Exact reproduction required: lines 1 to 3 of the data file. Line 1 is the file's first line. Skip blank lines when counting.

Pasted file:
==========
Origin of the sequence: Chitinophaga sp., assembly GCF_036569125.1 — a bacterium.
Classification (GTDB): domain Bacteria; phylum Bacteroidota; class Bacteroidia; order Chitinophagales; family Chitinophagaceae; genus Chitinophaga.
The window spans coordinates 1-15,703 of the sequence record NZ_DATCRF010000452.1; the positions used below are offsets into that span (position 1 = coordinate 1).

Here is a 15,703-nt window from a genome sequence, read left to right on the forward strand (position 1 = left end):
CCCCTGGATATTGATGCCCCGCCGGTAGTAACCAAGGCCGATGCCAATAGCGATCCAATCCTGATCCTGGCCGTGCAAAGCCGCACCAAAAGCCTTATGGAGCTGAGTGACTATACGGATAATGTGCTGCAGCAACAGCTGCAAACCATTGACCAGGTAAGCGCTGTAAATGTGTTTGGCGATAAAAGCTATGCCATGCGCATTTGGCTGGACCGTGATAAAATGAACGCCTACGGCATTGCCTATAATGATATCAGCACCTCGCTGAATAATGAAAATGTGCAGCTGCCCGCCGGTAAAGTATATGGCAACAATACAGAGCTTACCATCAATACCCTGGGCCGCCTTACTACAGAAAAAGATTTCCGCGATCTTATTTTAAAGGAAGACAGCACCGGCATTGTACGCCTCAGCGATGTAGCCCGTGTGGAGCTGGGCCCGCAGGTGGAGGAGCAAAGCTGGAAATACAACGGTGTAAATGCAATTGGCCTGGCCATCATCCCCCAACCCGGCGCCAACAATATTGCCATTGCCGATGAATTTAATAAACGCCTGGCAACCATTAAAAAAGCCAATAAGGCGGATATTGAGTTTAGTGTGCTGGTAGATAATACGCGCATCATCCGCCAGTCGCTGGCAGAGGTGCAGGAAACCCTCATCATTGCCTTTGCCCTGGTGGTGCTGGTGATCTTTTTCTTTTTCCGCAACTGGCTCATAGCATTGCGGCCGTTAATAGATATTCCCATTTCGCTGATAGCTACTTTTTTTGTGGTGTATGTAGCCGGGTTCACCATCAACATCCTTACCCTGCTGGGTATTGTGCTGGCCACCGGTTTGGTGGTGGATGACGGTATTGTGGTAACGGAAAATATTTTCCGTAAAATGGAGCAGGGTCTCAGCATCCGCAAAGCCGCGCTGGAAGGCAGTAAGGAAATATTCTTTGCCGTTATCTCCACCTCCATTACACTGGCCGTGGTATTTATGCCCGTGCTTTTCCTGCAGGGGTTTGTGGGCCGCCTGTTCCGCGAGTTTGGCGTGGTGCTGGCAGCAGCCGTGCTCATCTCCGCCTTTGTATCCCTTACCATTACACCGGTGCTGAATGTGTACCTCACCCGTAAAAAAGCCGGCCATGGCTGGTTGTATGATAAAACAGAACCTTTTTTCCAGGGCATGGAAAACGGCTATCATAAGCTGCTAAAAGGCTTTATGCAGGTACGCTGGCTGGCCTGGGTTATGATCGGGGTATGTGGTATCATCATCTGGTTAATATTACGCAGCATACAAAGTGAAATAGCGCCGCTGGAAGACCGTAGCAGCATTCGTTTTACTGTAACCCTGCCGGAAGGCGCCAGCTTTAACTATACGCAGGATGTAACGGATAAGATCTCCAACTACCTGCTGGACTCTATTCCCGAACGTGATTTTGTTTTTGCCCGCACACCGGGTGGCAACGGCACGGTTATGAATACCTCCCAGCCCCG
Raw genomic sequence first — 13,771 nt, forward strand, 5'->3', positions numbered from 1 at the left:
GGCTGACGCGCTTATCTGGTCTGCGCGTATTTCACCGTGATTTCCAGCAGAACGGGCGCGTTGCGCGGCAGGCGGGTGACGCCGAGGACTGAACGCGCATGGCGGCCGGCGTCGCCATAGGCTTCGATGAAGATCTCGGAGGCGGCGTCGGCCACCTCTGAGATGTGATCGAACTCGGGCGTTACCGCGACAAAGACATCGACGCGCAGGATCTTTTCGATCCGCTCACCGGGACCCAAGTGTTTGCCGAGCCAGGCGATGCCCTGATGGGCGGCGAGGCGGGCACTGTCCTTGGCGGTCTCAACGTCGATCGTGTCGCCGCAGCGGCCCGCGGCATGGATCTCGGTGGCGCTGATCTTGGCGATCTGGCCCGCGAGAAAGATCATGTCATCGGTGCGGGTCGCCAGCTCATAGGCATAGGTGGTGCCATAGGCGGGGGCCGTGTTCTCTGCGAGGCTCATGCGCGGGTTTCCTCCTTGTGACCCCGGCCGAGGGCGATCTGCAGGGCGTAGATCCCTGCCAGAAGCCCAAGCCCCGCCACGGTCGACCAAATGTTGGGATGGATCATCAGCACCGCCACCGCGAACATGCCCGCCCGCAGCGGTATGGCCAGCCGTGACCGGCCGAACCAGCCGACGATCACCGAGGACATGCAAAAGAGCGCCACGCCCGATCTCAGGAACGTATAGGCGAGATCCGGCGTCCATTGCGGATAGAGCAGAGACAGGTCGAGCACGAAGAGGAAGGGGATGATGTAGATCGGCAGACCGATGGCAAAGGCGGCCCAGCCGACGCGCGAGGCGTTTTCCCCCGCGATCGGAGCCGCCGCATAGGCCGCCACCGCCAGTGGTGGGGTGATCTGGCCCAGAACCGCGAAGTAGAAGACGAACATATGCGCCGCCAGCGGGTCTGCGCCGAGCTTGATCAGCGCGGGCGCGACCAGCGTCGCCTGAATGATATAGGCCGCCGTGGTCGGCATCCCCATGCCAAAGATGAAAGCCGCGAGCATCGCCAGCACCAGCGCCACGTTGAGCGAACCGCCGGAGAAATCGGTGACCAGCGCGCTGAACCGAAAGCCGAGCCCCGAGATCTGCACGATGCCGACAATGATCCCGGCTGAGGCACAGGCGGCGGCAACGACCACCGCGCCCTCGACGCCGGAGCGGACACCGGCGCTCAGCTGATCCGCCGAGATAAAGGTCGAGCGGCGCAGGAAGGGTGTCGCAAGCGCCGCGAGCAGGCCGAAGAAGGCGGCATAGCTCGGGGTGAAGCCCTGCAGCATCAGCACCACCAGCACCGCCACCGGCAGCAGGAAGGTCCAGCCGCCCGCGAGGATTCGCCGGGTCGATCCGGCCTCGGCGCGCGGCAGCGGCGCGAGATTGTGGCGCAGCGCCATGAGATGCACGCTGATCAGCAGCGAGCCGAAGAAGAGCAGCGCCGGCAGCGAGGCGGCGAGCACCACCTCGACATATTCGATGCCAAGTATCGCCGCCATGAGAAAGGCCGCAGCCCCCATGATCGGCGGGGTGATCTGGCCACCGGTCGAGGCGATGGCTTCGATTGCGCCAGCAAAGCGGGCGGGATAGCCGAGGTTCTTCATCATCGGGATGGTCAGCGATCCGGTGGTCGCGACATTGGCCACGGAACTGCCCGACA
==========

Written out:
Origin of the sequence: Chitinophaga sp., assembly GCF_036569125.1 — a bacterium.
Classification (GTDB): domain Bacteria; phylum Bacteroidota; class Bacteroidia; order Chitinophagales; family Chitinophagaceae; genus Chitinophaga.
The window spans coordinates 1-15,703 of the sequence record NZ_DATCRF010000452.1; the positions used below are offsets into that span (position 1 = coordinate 1).